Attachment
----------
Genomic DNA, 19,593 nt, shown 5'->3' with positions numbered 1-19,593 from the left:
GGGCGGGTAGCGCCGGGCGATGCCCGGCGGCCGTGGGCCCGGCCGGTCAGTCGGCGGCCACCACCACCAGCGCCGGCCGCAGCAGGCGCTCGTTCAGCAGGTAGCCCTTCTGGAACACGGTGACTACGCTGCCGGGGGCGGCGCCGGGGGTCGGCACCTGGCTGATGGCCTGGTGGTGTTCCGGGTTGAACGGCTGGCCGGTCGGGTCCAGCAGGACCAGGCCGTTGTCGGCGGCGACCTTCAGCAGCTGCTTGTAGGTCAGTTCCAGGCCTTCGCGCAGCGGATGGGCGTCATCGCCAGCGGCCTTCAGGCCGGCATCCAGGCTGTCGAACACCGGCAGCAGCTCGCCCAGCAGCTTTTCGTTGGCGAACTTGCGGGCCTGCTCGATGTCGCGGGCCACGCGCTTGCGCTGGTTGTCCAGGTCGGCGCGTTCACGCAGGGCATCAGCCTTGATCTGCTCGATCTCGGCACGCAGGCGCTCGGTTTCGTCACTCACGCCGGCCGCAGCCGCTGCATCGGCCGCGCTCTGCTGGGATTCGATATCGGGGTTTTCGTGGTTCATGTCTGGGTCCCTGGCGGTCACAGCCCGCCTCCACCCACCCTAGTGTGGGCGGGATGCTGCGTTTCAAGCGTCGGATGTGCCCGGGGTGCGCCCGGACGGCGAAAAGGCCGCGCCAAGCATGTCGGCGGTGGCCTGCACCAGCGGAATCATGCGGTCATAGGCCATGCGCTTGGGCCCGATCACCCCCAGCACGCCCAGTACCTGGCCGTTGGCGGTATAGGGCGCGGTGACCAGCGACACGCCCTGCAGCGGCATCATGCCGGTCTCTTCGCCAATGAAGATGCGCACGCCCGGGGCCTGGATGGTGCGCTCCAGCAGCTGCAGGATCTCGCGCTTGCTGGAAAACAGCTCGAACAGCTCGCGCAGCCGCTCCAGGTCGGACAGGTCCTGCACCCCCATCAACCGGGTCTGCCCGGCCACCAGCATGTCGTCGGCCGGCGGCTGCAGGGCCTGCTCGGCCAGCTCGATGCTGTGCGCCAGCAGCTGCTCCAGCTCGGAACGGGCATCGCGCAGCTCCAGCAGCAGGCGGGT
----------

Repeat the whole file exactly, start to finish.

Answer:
Genomic DNA, 19,593 nt, shown 5'->3' with positions numbered 1-19,593 from the left:
GGGCGGGTAGCGCCGGGCGATGCCCGGCGGCCGTGGGCCCGGCCGGTCAGTCGGCGGCCACCACCACCAGCGCCGGCCGCAGCAGGCGCTCGTTCAGCAGGTAGCCCTTCTGGAACACGGTGACTACGCTGCCGGGGGCGGCGCCGGGGGTCGGCACCTGGCTGATGGCCTGGTGGTGTTCCGGGTTGAACGGCTGGCCGGTCGGGTCCAGCAGGACCAGGCCGTTGTCGGCGGCGACCTTCAGCAGCTGCTTGTAGGTCAGTTCCAGGCCTTCGCGCAGCGGATGGGCGTCATCGCCAGCGGCCTTCAGGCCGGCATCCAGGCTGTCGAACACCGGCAGCAGCTCGCCCAGCAGCTTTTCGTTGGCGAACTTGCGGGCCTGCTCGATGTCGCGGGCCACGCGCTTGCGCTGGTTGTCCAGGTCGGCGCGTTCACGCAGGGCATCAGCCTTGATCTGCTCGATCTCGGCACGCAGGCGCTCGGTTTCGTCACTCACGCCGGCCGCAGCCGCTGCATCGGCCGCGCTCTGCTGGGATTCGATATCGGGGTTTTCGTGGTTCATGTCTGGGTCCCTGGCGGTCACAGCCCGCCTCCACCCACCCTAGTGTGGGCGGGATGCTGCGTTTCAAGCGTCGGATGTGCCCGGGGTGCGCCCGGACGGCGAAAAGGCCGCGCCAAGCATGTCGGCGGTGGCCTGCACCAGCGGAATCATGCGGTCATAGGCCATGCGCTTGGGCCCGATCACCCCCAGCACGCCCAGTACCTGGCCGTTGGCGGTATAGGGCGCGGTGACCAGCGACACGCCCTGCAGCGGCATCATGCCGGTCTCTTCGCCAATGAAGATGCGCACGCCCGGGGCCTGGATGGTGCGCTCCAGCAGCTGCAGGATCTCGCGCTTGCTGGAAAACAGCTCGAACAGCTCGCGCAGCCGCTCCAGGTCGGACAGGTCCTGCACCCCCATCAACCGGGTCTGCCCGGCCACCAGCATGTCGTCGGCCGGCGGCTGCAGGGCCTGCTCGGCCAGCTCGATGCTGTGCGCCAGCAGCTGCTCCAGCTCGGAACGGGCATCGCGCAGCTCCAGCAGCAGGCGGGT